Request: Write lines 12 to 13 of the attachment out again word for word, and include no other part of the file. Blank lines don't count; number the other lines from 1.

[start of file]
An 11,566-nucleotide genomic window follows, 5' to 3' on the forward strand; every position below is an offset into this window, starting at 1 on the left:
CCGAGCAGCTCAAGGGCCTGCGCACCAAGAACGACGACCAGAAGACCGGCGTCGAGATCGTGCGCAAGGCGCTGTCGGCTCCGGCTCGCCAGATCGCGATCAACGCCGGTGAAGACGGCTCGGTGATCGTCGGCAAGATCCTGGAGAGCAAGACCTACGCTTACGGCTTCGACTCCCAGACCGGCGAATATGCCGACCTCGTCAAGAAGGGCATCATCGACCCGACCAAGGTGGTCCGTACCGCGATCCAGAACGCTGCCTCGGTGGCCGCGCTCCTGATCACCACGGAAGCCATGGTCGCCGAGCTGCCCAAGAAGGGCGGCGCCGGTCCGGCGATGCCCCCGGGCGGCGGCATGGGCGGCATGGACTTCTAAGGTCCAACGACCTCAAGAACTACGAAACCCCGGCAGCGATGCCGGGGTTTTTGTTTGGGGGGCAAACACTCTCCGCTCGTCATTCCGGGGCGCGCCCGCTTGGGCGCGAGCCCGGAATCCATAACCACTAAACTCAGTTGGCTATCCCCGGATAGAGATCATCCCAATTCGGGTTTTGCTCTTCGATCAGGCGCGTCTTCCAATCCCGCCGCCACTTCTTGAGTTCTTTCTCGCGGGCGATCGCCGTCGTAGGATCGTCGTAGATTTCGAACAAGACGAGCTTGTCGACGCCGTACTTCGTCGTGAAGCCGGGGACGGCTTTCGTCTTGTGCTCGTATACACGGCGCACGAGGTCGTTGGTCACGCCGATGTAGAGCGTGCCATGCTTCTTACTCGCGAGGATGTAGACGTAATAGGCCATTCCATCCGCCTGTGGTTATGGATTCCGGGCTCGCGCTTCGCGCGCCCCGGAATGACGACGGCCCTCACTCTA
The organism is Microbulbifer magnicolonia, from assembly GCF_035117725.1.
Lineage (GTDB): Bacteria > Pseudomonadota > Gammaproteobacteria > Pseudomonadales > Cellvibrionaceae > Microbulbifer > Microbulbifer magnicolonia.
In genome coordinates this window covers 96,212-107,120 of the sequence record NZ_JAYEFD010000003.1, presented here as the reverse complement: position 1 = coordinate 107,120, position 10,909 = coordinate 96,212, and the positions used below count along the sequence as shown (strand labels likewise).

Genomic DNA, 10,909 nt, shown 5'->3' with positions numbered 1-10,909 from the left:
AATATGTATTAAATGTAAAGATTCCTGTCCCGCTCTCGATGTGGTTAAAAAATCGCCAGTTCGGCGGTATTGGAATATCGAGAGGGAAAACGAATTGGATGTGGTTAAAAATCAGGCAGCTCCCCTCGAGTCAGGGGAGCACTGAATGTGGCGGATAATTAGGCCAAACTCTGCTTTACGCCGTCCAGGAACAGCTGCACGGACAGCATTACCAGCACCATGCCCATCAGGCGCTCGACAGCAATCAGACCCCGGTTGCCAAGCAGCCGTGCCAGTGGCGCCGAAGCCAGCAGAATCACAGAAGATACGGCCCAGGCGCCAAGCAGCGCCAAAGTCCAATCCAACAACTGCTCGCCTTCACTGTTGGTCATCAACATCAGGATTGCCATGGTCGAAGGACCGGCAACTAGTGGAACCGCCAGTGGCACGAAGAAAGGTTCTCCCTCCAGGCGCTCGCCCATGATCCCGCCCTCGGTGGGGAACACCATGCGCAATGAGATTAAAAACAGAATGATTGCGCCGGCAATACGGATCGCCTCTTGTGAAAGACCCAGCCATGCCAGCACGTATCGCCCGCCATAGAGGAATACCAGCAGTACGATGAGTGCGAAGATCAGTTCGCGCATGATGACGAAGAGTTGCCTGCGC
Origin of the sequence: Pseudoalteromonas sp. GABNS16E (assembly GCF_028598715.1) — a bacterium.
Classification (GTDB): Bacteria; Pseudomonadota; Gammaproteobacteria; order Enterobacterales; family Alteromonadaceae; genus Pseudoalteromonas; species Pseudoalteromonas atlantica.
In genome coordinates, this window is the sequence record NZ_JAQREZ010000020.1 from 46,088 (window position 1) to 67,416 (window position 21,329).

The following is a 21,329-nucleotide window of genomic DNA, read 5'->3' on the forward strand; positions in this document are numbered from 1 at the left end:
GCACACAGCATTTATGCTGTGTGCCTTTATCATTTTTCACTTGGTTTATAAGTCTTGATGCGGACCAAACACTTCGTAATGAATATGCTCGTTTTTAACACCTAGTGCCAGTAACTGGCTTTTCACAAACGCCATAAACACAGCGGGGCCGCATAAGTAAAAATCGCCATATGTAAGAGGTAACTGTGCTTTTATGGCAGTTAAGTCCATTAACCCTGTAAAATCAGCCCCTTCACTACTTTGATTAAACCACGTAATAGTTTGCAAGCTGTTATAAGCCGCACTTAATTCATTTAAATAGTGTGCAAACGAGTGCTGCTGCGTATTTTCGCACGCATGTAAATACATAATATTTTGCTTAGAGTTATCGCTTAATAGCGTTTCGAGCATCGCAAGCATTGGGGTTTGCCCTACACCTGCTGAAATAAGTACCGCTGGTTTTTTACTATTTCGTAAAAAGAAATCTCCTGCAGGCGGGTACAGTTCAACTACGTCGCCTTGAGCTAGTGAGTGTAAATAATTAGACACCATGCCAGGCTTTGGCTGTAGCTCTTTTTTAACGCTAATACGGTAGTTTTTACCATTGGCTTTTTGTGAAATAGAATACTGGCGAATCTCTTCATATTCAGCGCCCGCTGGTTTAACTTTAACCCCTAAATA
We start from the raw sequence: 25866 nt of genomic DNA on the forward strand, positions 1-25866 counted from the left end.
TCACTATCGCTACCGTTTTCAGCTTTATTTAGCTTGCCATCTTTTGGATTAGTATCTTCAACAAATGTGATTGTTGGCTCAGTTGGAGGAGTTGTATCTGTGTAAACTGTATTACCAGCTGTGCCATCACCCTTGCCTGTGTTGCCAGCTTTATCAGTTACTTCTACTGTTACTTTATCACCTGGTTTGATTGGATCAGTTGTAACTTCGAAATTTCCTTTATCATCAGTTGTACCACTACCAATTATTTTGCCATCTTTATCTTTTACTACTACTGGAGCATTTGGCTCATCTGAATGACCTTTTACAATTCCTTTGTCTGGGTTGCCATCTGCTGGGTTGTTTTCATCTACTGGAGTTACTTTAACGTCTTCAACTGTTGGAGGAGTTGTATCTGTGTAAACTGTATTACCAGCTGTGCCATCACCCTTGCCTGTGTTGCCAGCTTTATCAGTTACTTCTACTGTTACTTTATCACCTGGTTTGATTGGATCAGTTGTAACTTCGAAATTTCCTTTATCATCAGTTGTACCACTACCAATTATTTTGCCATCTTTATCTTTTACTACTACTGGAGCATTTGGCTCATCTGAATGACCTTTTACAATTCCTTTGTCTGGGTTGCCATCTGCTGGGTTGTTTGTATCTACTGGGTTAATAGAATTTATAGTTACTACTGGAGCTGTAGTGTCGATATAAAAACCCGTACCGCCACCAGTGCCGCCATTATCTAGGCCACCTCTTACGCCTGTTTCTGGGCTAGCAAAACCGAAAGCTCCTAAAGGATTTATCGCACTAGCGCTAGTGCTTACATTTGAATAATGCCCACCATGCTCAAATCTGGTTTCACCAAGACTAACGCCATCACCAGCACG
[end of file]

GCACACAGCATTTATGCTGTGTGCCTTTATCATTTTTCACTTGGTTTATAAGTCTTGATGCGGACCAAACACTTCGTAATGAATATGCTCGTTTTTAACACCTAGTGCCAGTAACTGGCTTTTCACAAACGCCATAAACACAGCGGGGCCGCATAAGTAAAAATCGCCATATGTAAGAGGTAACTGTGCTTTTATGGCAGTTAAGTCCATTAACCCTGTAAAATCAGCCCCTTCACTACTTTGATTAAACCACGTAATAGTTTGCAAGCTGTTATAAGCCGCACTTAATTCATTTAAATAGTGTGCAAACGAGTGCTGCTGCGTATTTTCGCACGCATGTAAATACATAATATTTTGCTTAGAGTTATCGCTTAATAGCGTTTCGAGCATCGCAAGCATTGGGGTTTGCCCTACACCTGCTGAAATAAGTACCGCTGGTTTTTTACTATTTCGTAAAAAGAAATCTCCTGCAGGCGGGTACAGTTCAACTACGTCGCCTTGAGCTAGTGAGTGTAAATAATTAGACACCATGCCAGGCTTTGGCTGTAGCTCTTTTTTAACGCTAATACGGTAGTTTTTACCATTGGCTTTTTGTGAAATAGAATACTGGCGAATCTCTTCATATTCAGCGCCCGCTGGTTTAACTTTAACCCCTAAATA
We start from the raw sequence: 25866 nt of genomic DNA on the forward strand, positions 1-25866 counted from the left end.